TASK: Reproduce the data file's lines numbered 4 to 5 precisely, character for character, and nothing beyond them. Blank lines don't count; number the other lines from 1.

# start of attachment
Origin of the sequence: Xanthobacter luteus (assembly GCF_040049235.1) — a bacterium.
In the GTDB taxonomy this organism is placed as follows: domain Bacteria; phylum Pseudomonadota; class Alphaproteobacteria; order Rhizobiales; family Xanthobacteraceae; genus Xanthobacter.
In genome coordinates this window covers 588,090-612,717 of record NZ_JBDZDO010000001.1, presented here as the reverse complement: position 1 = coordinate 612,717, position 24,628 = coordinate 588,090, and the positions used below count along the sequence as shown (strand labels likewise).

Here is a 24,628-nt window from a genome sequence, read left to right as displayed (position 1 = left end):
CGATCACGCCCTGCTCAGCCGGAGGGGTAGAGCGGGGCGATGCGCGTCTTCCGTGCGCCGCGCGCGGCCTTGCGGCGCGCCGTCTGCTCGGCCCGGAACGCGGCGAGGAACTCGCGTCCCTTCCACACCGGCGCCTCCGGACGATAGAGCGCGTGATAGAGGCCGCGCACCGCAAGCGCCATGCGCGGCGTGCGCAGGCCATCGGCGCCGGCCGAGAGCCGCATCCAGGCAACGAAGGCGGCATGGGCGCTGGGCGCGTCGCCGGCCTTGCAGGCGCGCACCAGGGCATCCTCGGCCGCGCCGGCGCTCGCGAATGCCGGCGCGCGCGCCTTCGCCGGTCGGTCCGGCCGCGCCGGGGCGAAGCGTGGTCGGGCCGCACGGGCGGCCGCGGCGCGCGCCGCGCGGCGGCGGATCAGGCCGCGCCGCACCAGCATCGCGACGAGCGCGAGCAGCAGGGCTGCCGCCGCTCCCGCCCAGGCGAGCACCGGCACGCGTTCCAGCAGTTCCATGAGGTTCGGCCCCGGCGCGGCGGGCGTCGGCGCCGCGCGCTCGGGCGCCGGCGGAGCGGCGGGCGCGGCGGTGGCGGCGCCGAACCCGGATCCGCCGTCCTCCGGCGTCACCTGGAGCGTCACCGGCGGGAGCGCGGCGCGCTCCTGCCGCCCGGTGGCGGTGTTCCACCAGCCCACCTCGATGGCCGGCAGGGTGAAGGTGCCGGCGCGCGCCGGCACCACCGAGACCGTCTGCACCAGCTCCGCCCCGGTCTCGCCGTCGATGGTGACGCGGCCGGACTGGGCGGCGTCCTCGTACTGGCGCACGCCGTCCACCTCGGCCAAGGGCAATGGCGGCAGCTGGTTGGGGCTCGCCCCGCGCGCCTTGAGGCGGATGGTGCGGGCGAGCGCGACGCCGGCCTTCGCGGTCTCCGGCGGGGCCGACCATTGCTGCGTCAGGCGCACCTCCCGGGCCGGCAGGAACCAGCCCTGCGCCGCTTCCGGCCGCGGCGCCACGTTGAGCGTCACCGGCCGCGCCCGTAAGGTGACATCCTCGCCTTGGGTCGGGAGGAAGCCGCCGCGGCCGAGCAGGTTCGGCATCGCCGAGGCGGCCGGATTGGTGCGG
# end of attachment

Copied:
Here is a 24,628-nt window from a genome sequence, read left to right as displayed (position 1 = left end):
CGATCACGCCCTGCTCAGCCGGAGGGGTAGAGCGGGGCGATGCGCGTCTTCCGTGCGCCGCGCGCGGCCTTGCGGCGCGCCGTCTGCTCGGCCCGGAACGCGGCGAGGAACTCGCGTCCCTTCCACACCGGCGCCTCCGGACGATAGAGCGCGTGATAGAGGCCGCGCACCGCAAGCGCCATGCGCGGCGTGCGCAGGCCATCGGCGCCGGCCGAGAGCCGCATCCAGGCAACGAAGGCGGCATGGGCGCTGGGCGCGTCGCCGGCCTTGCAGGCGCGCACCAGGGCATCCTCGGCCGCGCCGGCGCTCGCGAATGCCGGCGCGCGCGCCTTCGCCGGTCGGTCCGGCCGCGCCGGGGCGAAGCGTGGTCGGGCCGCACGGGCGGCCGCGGCGCGCGCCGCGCGGCGGCGGATCAGGCCGCGCCGCACCAGCATCGCGACGAGCGCGAGCAGCAGGGCTGCCGCCGCTCCCGCCCAGGCGAGCACCGGCACGCGTTCCAGCAGTTCCATGAGGTTCGGCCCCGGCGCGGCGGGCGTCGGCGCCGCGCGCTCGGGCGCCGGCGGAGCGGCGGGCGCGGCGGTGGCGGCGCCGAACCCGGATCCGCCGTCCTCCGGCGTCACCTGGAGCGTCACCGGCGGGAGCGCGGCGCGCTCCTGCCGCCCGGTGGCGGTGTTCCACCAGCCCACCTCGATGGCCGGCAGGGTGAAGGTGCCGGCGCGCGCCGGCACCACCGAGACCGTCTGCACCAGCTCCGCCCCGGTCTCGCCGTCGATGGTGACGCGGCCGGACTGGGCGGCGTCCTCGTACTGGCGCACGCCGTCCACCTCGGCCAAGGGCAATGGCGGCAGCTGGTTGGGGCTCGCCCCGCGCGCCTTGAGGCGGATGGTGCGGGCGAGCGCGACGCCGGCCTTCGCGGTCTCCGGCGGGGCCGACCATTGCTGCGTCAGGCGCACCTCCCGGGCCGGCAGGAACCAGCCCTGCGCCGCTTCCGGCCGCGGCGCCACGTTGAGCGTCACCGGCCGCGCCCGTAAGGTGACATCCTCGCCTTGGGTCGGGAGGAAGCCGCCGCGGCCGAGCAGGTTCGGCATCGCCGAGGCGGCCGGATTGGTGCGG